Ocean's Eleven (1960) Review
At least remakes ensure that the original film is moved back into the public's consciousness. Tim Burton's remake did it for Planet of the Apes, and now Steven Soderbergh has done it for the original Rat Pack heist flick Ocean's Eleven.
So what was the original like? The 1960 version of Ocean's Eleven has never been considered a classic film, but it certainly is regarded as many people's favourite film, and it's easy to see why. Firstly, it contains Frank Sinatra, Dean Martin, Sammy Davis Jr., Joey Bishop and Peter Lawford - members of the infamous "Rat Pack" outfit that was basically a group of pals headed by Sinatra that indulged in the playboy lifestyle around the glamour of locations such as Las Vegas. Ocean's Eleven even feels like it was originally a serious vehicle until Sinatra and his pals got their hands on it, and it has translated onto screen as nothing more than a jokey piece of fluff. More than forty years after the film was made, it is regarded as nothing more than a vanity vehicle for Sinatra and his cronies. Indeed, many people questioned Soderbergh's desire to remake a film unworthy of such treatment.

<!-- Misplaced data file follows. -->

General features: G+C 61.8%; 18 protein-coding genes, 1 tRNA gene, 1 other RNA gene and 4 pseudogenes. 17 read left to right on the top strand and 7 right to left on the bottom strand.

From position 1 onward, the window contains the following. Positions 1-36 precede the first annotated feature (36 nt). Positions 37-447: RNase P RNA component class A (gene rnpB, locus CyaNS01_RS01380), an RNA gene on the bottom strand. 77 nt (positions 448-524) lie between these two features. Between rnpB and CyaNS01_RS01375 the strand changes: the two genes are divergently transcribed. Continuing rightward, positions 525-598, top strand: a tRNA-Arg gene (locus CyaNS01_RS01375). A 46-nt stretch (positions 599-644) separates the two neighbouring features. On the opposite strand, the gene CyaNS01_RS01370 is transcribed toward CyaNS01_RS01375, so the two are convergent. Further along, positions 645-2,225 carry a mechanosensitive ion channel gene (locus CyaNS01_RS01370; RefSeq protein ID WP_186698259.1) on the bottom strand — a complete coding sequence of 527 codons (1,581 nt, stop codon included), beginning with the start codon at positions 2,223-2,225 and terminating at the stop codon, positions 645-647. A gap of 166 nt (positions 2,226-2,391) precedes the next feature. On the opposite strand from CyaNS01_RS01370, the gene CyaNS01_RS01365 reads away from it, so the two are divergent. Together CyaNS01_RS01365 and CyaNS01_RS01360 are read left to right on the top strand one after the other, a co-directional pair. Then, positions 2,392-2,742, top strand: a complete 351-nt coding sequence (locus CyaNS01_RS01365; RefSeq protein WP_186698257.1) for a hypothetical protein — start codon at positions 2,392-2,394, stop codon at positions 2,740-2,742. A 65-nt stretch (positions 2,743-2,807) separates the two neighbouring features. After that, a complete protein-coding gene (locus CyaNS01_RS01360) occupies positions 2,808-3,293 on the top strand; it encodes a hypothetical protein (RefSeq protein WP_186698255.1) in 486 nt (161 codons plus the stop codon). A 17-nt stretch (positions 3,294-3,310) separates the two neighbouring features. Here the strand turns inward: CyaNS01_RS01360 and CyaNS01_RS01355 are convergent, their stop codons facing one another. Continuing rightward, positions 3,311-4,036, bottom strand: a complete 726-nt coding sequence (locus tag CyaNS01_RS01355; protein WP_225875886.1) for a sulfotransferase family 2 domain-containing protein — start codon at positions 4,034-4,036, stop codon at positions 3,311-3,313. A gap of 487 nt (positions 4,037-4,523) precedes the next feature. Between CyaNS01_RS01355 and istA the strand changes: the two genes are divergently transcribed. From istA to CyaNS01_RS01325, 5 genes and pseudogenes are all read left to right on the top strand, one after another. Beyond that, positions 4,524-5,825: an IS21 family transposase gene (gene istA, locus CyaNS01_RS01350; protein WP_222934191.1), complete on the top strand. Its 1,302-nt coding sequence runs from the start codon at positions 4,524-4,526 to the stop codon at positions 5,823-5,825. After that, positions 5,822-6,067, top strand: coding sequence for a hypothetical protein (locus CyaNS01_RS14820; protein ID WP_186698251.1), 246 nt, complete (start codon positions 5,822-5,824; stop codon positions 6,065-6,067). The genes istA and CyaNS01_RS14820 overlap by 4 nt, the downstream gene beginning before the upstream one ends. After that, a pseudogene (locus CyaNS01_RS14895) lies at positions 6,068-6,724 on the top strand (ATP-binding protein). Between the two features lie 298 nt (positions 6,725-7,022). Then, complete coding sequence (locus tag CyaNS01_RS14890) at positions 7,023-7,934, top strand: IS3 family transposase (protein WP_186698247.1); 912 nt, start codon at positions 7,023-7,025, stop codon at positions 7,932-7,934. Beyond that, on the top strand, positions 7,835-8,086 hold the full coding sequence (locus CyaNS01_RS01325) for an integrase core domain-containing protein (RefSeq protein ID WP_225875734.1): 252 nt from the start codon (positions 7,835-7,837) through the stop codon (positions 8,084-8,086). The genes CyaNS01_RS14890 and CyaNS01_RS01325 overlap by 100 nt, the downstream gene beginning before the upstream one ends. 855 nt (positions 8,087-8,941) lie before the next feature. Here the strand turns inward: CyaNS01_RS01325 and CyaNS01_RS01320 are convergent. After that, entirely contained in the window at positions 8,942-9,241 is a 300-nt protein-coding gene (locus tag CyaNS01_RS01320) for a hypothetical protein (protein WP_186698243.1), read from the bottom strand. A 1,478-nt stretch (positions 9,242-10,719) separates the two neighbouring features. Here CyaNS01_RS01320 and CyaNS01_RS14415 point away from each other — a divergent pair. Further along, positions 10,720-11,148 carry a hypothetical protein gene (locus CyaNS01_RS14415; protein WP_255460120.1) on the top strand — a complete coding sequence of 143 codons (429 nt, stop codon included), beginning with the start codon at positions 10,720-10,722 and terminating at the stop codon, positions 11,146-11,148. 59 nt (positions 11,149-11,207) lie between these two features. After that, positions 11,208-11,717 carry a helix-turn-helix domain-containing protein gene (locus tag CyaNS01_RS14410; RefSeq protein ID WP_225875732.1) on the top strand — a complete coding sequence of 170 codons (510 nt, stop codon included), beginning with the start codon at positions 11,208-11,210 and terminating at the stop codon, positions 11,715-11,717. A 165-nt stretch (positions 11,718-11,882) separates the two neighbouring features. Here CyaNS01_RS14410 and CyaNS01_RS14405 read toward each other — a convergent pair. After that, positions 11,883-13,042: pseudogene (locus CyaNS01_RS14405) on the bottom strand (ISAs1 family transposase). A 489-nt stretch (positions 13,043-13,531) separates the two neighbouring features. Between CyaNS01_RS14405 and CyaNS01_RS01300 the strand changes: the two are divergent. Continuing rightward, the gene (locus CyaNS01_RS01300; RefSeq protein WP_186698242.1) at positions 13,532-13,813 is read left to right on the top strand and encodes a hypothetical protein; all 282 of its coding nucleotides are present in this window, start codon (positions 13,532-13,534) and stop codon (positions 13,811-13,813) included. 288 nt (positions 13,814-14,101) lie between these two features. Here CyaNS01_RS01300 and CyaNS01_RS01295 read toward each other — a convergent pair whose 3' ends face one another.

Plot-wise, the film takes two hours and ten minutes to unravel a decidedly simple storyline - A few days before New Year's Eve, camp heist-meister Spyros Acebos (Akim Tamiroff) is panicing because he has become too well known by the police to be able to successfully pull off any of his planned robberies himself. Therefore, Spyros hands the reins over to his wind-up merchant friend Danny Ocean (Sinatra) who assembles ten of his ex-Army buddies from the 82nd Airborne Division, the unit he served with in World War II, to complete the heist. The actual robbery involves robbing the vaults of five illustrious Vegas casinos (Desert Inn, Sands, Flamingo, Sahara, Riviera) but hits problems when one of the gang's stepfather Duke Santos (Cesar Romero) an underworld bigwig, exploits the situation to his own ends and begins to investigate the crime.